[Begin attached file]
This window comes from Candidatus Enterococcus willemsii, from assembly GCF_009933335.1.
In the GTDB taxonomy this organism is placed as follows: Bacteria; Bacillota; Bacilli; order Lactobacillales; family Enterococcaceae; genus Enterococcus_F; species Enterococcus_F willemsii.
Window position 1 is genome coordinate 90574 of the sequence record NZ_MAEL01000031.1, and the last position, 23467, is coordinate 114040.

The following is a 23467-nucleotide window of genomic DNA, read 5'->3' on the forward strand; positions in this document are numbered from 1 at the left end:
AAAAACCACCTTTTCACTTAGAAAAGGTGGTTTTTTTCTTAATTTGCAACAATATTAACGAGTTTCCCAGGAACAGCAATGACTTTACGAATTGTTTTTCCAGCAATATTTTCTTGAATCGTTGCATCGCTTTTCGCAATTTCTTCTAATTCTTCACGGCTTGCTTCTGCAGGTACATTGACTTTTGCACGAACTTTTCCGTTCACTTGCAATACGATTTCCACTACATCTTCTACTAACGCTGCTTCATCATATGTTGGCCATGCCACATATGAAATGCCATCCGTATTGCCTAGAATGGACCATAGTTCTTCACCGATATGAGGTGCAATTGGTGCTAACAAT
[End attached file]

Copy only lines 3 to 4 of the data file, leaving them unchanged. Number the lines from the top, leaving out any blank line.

Window position 1 is genome coordinate 90574 of the sequence record NZ_MAEL01000031.1, and the last position, 23467, is coordinate 114040.

The following is a 23467-nucleotide window of genomic DNA, read 5'->3' on the forward strand; positions in this document are numbered from 1 at the left end: